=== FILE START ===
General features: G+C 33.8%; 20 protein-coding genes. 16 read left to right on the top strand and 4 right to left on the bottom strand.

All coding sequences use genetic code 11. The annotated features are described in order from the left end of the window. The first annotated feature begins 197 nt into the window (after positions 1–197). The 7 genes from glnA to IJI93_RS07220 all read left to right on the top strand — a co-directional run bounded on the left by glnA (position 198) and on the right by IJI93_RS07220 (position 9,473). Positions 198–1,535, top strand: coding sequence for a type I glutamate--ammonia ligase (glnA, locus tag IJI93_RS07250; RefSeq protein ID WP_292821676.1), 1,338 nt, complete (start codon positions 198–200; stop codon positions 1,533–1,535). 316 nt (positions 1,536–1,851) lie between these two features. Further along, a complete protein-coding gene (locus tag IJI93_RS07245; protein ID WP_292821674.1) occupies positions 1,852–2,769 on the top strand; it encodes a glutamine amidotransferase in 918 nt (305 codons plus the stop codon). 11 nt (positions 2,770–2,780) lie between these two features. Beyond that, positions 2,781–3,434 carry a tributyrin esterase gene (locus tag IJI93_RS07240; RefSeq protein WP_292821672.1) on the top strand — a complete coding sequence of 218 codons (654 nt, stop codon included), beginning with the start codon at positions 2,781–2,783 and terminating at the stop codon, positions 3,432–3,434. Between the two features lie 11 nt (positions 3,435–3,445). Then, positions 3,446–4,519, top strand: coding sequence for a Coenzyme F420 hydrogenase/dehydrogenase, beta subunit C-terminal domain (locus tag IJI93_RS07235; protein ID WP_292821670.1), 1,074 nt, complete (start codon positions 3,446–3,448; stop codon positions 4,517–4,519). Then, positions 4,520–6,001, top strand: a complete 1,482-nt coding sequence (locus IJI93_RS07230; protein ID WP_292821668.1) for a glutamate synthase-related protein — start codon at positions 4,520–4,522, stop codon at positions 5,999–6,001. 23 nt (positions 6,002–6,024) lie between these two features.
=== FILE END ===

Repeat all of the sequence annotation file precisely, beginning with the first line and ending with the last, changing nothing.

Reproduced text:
General features: G+C 33.8%; 20 protein-coding genes. 16 read left to right on the top strand and 4 right to left on the bottom strand.

All coding sequences use genetic code 11. The annotated features are described in order from the left end of the window. The first annotated feature begins 197 nt into the window (after positions 1–197). The 7 genes from glnA to IJI93_RS07220 all read left to right on the top strand — a co-directional run bounded on the left by glnA (position 198) and on the right by IJI93_RS07220 (position 9,473). Positions 198–1,535, top strand: coding sequence for a type I glutamate--ammonia ligase (glnA, locus tag IJI93_RS07250; RefSeq protein ID WP_292821676.1), 1,338 nt, complete (start codon positions 198–200; stop codon positions 1,533–1,535). 316 nt (positions 1,536–1,851) lie between these two features. Further along, a complete protein-coding gene (locus tag IJI93_RS07245; protein ID WP_292821674.1) occupies positions 1,852–2,769 on the top strand; it encodes a glutamine amidotransferase in 918 nt (305 codons plus the stop codon). 11 nt (positions 2,770–2,780) lie between these two features. Beyond that, positions 2,781–3,434 carry a tributyrin esterase gene (locus tag IJI93_RS07240; RefSeq protein WP_292821672.1) on the top strand — a complete coding sequence of 218 codons (654 nt, stop codon included), beginning with the start codon at positions 2,781–2,783 and terminating at the stop codon, positions 3,432–3,434. Between the two features lie 11 nt (positions 3,435–3,445). Then, positions 3,446–4,519, top strand: coding sequence for a Coenzyme F420 hydrogenase/dehydrogenase, beta subunit C-terminal domain (locus tag IJI93_RS07235; protein ID WP_292821670.1), 1,074 nt, complete (start codon positions 3,446–3,448; stop codon positions 4,517–4,519). Then, positions 4,520–6,001, top strand: a complete 1,482-nt coding sequence (locus IJI93_RS07230; protein ID WP_292821668.1) for a glutamate synthase-related protein — start codon at positions 4,520–4,522, stop codon at positions 5,999–6,001. 23 nt (positions 6,002–6,024) lie between these two features.